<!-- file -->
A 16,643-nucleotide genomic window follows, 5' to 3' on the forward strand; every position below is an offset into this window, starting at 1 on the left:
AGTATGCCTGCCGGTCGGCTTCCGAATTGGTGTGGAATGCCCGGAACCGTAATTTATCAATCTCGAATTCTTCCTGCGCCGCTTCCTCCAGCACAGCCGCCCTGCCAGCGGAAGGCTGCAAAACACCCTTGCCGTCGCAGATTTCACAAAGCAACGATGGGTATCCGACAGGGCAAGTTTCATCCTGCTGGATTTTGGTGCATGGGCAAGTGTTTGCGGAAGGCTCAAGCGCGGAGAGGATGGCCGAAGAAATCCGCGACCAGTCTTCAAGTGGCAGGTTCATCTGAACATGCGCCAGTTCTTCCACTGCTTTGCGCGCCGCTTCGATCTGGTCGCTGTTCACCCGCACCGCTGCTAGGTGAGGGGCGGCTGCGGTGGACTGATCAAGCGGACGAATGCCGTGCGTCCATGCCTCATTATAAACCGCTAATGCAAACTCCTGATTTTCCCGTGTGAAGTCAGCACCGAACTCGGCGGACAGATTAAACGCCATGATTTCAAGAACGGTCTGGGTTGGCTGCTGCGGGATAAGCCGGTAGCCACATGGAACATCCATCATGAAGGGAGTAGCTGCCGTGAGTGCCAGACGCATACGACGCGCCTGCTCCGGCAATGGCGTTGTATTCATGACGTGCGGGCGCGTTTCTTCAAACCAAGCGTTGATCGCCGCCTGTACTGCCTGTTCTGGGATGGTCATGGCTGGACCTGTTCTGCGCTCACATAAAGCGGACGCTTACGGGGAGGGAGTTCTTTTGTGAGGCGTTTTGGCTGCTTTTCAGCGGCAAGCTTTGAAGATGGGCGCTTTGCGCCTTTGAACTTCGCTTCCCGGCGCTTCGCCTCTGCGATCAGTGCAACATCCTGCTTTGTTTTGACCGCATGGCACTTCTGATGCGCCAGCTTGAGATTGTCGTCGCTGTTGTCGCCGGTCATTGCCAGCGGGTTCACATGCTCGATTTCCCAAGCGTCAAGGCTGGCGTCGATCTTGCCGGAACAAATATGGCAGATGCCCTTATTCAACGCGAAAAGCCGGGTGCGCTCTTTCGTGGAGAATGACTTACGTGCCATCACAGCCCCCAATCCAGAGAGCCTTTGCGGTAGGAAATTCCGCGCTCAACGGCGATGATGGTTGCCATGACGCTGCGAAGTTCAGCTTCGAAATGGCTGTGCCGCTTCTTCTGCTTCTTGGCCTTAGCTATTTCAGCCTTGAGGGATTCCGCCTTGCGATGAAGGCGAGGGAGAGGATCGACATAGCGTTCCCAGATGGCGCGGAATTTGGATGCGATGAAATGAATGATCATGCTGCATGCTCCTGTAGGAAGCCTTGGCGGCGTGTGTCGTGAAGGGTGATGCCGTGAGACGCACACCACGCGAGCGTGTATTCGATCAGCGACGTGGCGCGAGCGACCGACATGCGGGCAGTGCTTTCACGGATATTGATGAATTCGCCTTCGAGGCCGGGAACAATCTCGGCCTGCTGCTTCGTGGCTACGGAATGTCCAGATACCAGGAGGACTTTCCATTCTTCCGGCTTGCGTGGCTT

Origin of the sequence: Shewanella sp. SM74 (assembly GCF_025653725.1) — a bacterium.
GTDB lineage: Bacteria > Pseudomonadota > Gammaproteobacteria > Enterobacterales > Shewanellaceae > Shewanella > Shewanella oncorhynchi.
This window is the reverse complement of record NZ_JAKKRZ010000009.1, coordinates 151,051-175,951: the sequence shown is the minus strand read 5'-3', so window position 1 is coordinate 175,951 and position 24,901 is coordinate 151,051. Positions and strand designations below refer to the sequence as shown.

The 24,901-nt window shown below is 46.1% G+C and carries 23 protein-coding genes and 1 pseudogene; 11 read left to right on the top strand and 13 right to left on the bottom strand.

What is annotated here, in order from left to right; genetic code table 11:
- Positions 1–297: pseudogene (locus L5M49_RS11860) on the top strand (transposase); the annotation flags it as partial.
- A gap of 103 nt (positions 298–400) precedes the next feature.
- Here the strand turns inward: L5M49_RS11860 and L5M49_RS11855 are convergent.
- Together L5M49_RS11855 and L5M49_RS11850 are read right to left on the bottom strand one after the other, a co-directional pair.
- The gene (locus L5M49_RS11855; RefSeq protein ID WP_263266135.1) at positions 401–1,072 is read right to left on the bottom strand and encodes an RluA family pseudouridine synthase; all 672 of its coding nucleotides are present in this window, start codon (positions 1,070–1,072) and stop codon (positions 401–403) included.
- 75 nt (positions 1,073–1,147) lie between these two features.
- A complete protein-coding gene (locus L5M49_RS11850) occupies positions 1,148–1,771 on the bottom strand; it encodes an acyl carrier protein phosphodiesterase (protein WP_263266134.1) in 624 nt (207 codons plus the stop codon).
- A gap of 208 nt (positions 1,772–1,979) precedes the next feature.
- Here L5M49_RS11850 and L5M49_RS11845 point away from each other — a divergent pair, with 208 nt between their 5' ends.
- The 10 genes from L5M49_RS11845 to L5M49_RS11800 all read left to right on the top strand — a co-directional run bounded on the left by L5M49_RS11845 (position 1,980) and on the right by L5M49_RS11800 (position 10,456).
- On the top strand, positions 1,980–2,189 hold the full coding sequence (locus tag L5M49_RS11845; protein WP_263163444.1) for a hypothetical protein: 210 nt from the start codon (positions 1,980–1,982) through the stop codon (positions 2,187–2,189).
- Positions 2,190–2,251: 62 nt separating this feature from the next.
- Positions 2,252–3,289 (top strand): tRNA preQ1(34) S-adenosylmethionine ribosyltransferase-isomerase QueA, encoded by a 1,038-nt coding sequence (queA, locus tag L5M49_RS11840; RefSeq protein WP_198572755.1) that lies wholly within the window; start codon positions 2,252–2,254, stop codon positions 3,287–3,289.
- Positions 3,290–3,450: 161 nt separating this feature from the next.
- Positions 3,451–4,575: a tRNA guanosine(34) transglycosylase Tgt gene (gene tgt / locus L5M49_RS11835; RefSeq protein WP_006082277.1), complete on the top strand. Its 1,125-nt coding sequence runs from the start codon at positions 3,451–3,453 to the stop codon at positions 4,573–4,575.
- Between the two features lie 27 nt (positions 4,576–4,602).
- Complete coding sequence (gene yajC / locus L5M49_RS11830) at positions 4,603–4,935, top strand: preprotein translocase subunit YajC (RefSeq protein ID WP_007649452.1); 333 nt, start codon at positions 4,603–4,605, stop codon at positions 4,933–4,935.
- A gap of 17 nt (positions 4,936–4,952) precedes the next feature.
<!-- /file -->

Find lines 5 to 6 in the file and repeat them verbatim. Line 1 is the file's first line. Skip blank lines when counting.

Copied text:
This window is the reverse complement of record NZ_JAKKRZ010000009.1, coordinates 151,051-175,951: the sequence shown is the minus strand read 5'-3', so window position 1 is coordinate 175,951 and position 24,901 is coordinate 151,051. Positions and strand designations below refer to the sequence as shown.

The 24,901-nt window shown below is 46.1% G+C and carries 23 protein-coding genes and 1 pseudogene; 11 read left to right on the top strand and 13 right to left on the bottom strand.